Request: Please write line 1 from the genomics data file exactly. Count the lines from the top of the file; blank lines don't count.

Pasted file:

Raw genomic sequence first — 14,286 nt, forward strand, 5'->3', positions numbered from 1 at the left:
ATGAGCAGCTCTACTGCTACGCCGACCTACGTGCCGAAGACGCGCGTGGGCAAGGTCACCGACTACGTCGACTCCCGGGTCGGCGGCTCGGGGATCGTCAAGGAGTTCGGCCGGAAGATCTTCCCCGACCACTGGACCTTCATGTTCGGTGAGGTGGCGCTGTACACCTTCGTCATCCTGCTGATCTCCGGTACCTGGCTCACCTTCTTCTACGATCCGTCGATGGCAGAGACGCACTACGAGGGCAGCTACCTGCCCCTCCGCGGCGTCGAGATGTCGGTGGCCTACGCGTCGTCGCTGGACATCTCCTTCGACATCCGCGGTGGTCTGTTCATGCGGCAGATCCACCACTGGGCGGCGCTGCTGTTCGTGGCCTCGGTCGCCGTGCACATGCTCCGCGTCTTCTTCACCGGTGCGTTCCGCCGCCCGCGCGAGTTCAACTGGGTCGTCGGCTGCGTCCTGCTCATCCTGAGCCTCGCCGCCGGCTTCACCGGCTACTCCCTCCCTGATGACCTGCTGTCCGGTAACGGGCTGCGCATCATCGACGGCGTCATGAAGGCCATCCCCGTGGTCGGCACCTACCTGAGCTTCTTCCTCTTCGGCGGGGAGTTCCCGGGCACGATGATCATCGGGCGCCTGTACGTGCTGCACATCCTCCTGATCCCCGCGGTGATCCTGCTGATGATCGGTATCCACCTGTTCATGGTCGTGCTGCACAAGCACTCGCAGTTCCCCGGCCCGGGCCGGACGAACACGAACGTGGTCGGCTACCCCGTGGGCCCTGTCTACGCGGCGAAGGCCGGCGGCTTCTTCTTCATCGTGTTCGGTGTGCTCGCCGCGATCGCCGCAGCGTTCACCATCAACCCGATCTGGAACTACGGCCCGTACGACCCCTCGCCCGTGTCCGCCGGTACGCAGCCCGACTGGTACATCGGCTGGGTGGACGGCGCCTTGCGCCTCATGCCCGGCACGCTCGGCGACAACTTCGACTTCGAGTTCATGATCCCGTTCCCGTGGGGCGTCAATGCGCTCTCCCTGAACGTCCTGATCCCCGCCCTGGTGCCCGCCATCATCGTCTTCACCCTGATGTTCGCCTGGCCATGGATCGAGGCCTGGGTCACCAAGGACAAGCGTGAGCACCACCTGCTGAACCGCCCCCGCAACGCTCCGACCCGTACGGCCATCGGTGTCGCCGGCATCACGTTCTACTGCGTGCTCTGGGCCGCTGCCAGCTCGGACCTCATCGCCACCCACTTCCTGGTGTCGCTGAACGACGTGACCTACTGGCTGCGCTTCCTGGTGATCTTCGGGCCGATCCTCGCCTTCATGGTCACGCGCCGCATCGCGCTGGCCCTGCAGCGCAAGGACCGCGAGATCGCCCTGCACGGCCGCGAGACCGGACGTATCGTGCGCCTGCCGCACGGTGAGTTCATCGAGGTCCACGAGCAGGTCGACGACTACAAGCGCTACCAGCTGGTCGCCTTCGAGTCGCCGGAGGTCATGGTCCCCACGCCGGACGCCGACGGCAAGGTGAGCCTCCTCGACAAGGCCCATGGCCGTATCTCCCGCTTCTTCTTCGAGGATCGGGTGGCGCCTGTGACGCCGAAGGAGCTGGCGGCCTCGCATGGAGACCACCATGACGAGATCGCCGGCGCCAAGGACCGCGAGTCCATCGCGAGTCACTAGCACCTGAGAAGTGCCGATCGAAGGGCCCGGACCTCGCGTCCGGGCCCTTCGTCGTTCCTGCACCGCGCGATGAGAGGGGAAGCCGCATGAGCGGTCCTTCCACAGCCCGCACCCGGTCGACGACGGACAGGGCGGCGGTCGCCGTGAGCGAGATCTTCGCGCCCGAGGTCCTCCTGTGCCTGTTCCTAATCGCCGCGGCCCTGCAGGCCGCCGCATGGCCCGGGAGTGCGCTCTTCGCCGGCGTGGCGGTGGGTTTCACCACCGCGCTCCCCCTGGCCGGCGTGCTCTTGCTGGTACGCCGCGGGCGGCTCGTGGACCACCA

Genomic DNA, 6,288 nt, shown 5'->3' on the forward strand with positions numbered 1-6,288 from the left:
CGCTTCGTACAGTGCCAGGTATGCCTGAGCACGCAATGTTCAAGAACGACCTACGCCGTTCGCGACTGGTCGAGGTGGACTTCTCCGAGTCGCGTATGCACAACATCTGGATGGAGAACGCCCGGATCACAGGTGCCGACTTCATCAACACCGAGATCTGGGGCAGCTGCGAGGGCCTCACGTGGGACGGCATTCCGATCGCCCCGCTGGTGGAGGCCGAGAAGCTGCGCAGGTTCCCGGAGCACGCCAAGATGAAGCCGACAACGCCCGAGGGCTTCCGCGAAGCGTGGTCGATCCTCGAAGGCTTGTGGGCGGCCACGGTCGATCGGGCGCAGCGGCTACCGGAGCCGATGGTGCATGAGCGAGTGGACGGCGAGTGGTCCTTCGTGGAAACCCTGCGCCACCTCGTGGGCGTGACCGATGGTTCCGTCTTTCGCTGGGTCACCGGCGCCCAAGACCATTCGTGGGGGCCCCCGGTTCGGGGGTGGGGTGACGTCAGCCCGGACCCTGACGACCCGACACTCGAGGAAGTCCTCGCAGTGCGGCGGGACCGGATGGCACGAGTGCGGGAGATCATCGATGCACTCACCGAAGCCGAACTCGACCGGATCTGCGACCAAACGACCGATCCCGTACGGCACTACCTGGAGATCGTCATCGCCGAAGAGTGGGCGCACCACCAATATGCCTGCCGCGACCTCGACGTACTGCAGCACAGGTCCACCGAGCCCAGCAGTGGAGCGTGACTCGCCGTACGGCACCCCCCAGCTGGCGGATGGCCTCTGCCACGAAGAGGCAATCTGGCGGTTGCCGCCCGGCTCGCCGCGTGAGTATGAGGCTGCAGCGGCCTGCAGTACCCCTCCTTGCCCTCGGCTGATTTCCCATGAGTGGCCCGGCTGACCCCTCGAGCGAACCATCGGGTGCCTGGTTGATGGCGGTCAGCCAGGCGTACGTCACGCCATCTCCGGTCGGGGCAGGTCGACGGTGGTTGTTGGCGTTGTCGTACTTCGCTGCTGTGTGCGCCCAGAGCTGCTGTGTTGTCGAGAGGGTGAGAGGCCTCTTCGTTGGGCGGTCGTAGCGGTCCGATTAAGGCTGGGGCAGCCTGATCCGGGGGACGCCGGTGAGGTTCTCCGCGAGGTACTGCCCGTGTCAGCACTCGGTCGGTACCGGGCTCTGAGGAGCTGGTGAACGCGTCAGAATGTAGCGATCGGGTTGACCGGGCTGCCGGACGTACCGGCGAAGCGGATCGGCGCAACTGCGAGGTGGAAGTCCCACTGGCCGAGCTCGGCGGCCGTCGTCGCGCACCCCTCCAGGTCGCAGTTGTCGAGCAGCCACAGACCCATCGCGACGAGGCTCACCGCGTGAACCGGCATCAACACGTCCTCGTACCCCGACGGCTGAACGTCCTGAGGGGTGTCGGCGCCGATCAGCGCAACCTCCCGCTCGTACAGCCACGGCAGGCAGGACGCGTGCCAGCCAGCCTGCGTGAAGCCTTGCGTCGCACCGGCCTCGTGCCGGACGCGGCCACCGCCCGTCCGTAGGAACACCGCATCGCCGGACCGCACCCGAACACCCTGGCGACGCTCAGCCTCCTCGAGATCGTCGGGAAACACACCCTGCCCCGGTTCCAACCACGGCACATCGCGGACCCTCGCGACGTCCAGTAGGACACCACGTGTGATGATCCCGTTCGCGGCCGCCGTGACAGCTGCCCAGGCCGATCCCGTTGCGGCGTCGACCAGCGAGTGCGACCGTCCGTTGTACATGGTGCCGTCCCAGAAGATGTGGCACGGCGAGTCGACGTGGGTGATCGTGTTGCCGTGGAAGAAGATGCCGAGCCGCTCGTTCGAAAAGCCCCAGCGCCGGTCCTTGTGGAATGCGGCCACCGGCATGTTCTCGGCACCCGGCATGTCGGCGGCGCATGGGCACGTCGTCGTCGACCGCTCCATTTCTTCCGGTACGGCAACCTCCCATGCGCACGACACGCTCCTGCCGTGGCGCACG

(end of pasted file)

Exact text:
Raw genomic sequence first — 14,286 nt, forward strand, 5'->3', positions numbered from 1 at the left: